Burner maintenance is vital for optimal combustion and also to avoid excessive generation of pollution (CO, NOX, CO2 emissions).
Failure to carry this out can lead to process problems such as poor product quality, increased gas consumption, furnace insulation damage, and unexpected interruption to operations.
Preventive maintenance of your burners is the most efficient way to avoid these unforeseen events and to operate at your maximum capacity.
Factors you should review during maintenance
Below, we share the most common burner problems and what you should review in each case:
1. Unstable flames
- Keep an eye on flame shape and burner conditions.
- Check that the combustion block is not damaged.
- Check the appropriate values for working pressures on each burner via the appropriate charts or manuals.
- Make sure there’s no loss of air pressure due to clogged air filters (turbo blower).
- Note that leaks in the air pipelines can occur when the burner does not have enough pressure; over time the flexible sleeves can show evidence of wear and leaks.
- Check the gas pressures are at the appropriate values and that the gas filter is clean to avoid pressure drop, which will affect flow.
- Check regulator diaphragms; over time they may deteriorate and cause equipment failure.
- Correct the air control valve settings, adjusting minimum and maximum flow required.
- Check that the ratio regulator lines are not plugged or leaking.
- Monitor internal pressure control where dampers are present.
- Address hot spots on furnace walls caused by damage to the insulation.
- Look for leaks caused by damage to bench and car seals.
2. Inefficient burning of fuel
- Review recommended air and gas pressures and flows in burner manuals.
- Check neither burner block nor flame stabilizer is damaged.
- Check the air tubes or burner nozzles.
3. Poor product quality
- Check the combustion air/gas mixture and ensure it is appropriate for the current process; it is not always stoichiometric but in some special cases it can be oxidizing or reducing.
- Check for air infiltration due to poor adjustment or control of internal pressure.
- Check for air infiltration due to degraded insulation (door seals, benches, cars, etc).
- See if there might be poor temperature control or damaged thermocouples – false contact in thermocouple wire.
- Correctly tune the PID temperature controller.
4. Damage to insulation
- Note that when the flame is poorly adjusted it can cause damage if it is longer than normal and touches the insulation.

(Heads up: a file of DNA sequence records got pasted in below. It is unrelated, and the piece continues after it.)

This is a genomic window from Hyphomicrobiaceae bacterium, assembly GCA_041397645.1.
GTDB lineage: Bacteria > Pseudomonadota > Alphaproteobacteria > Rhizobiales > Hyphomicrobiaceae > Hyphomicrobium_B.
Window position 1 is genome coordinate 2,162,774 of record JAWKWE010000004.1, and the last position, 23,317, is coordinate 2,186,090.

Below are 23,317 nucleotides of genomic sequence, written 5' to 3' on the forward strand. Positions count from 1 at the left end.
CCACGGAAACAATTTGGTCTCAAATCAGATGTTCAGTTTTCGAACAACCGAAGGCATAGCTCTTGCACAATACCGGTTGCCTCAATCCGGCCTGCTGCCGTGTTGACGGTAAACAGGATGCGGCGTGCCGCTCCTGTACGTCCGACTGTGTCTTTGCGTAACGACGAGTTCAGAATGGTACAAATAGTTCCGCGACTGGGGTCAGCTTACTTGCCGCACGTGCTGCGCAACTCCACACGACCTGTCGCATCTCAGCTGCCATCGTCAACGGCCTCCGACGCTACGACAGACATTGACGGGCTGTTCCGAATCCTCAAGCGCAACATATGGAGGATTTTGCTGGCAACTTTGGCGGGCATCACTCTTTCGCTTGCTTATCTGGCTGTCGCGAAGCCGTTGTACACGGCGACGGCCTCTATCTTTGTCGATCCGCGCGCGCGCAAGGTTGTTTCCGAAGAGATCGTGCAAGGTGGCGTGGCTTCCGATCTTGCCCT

- Correctly adjust the air/gas ratio; check the burner nozzle or refractory block.
- Check that the refractory block surround is sealed correctly and that there are no leaks. This is a very common failure and can damage the furnace casing and the burner if not addressed in time.
5. Burners that go out
- Set the correct air/fuel ratio.
- Check that the burner setting is within the burner turndown range.
- Ensure that all burner parts are free from damage (nozzle, tubes, block).
- Check that the flame detector signal is within design parameters.
6. Safety measures
- Review safety tolerances, low air pressure, high gas pressure, low gas pressure, air flow switch, etc.
- Adjustment to relief valves: check that this is in the correct range to act before high pressure damages your equipment.
- Ensure that the flame detector functions correctly.
- Check that the safety valves are closing correctly; they are checked with the help of tightness tests (Paragraph A.126.96.36.199 of NFPA 86 – Latest Edition for the leak test procedure).
- Adjust fittings and actuators with control valves.
- Ensure that the ignition purge sequence has a sufficient length of time to assure at least five changes of air in the furnace.
- Check motor starters have overcurrent protection.
- Monitor lighting and adjustment of the pilot.
- Ensure that the spark plug and ignition cable are in good condition.
- Check that the firing sequence is correct, in accordance with NFPA 86.
- Review the sequence programming of the PLC.
7. Burners not lighting
- Adjust the burner’s low fire setting.
- Check on the pilot or spark plug calibration.
- Confirm there’s presence of a good spark in the spark plug.
- Make sure the main valves aren’t closed.
- Check burner damage from degraded parts.
- Check that the flame detector is working properly.
- Failure of safety interlock in ignition sequence.
- Check for ignition sequence errors.
How can Nutec Bickley help you?
- On-site service policies: we schedule visits for preventive maintenance according to the specific needs of each operation.
- Equipment review and testing: aimed at detecting items that are damaged or that need to be replaced.
- Equipment calibration: air/fuel ratio, safety sequences, pressure switches, control valve settings, actuators.
- Component safety upgrades: to ensure NFPA 86 compliance.
- Training of personnel in charge of furnace operation or maintenance.
- Flue gas measurement: O2, CO, CO2, NOX.
- Spare parts: from the most well-known brands such as Fives North American, Kromschröder, Dungs, Siemens, Fisher, Honeywell, ASCO, DELTA, Elektrogas, etc.
- Surveys: we check temperature uniformity and correct operation.
- Industry 4.0: evaluation and real-time monitoring of burner signal status.
The maintenance of burners is a vital function since it affects the performance of the furnace’s other components, so we advise you to carry out reviews on a four-monthly basis, depending on the use and performance of your furnace.
At Nutec Bickley we are specialists in customized systems. Contact our qualified consultants to learn more about all the solutions we have available for you.
Author: Hilario Zavala – Combustion and Control Technical Consultant